Aims of the study: To describe three stages in the development of an instrument to measure service quality from the patients' perspective in hospital outpatient departments.
Rationale: A reliable and valid service quality instrument is a valuable tool for collecting feedback from patients when improving outpatient services.
Design: A multiphase process with several versions of the questionnaire testing its validity and reliability. The first version of the questionnaire was constructed from information collected in a previous interview study of patients' service experiences. Using this version (47 questions) information was collected in 15 outpatient departments (314 patients) and the second version of the questionnaire was developed. At this stage, a survey of employees (n=111) was included in the development process. This second version of the questionnaire (43 questions) was used to collect more data in three outpatient departments of a university hospital and in two outpatient departments of two regional hospitals on three different occasions (1416, 369 and 124 patients) within a period of 2 years. The reliability of the instrument was tested in terms of stability by using three repeated measurements, and using the Cronbach's alpha coefficient as an indicator of internal consistency. Content validity was assessed by means of percentage agreement between staff and patients. Logistic regression analysis was performed to assess construct validity.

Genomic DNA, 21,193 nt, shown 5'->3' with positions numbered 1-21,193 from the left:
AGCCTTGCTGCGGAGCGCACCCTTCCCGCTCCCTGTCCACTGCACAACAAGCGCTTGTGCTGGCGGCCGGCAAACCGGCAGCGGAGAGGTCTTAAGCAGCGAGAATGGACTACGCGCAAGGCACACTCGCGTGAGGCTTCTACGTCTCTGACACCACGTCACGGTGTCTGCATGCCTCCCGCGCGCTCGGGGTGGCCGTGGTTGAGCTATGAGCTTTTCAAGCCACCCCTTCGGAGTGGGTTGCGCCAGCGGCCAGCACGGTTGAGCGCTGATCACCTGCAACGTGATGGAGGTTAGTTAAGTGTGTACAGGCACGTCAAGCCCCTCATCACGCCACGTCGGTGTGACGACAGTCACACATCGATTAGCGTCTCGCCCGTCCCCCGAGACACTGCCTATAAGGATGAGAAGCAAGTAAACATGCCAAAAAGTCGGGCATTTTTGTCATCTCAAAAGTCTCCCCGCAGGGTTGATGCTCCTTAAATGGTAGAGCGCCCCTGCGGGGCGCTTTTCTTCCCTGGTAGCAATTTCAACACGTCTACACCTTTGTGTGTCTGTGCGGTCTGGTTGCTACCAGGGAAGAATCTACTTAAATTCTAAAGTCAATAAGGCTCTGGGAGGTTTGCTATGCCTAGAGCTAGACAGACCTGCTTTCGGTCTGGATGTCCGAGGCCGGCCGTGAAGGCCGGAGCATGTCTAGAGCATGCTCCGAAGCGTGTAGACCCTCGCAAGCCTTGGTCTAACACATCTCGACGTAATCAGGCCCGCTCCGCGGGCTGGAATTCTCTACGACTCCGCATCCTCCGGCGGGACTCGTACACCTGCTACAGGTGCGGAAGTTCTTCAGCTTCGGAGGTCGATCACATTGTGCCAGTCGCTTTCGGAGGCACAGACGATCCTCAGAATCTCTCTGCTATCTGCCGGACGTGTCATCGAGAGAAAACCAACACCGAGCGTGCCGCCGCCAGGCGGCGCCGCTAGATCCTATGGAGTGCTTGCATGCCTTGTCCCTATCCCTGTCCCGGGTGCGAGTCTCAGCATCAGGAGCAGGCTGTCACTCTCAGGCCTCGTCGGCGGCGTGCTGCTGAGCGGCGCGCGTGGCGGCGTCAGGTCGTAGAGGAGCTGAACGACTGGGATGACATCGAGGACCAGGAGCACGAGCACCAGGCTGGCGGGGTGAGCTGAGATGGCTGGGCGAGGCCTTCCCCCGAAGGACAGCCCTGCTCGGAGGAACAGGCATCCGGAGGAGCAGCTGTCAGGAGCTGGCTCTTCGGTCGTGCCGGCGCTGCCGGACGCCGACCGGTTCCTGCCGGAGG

Results: The final version of the questionnaire contained 12 items. Agreement between patient and staff ratings was found to be acceptable for most questions (content validity). Two measurements on different occasions yielded a similar structure (construct validity). Internal consistency was acceptable (Cronbach's alpha = 0.67-0.93 in the first and 0.71-0.94 in the second survey). The variance of the alpha coefficients was small in the retest (stability).
Conclusions: The instrument developed is general to the extent that it is suitable for assessing service quality improvement needs in individual units and for making cross-departmental comparisons.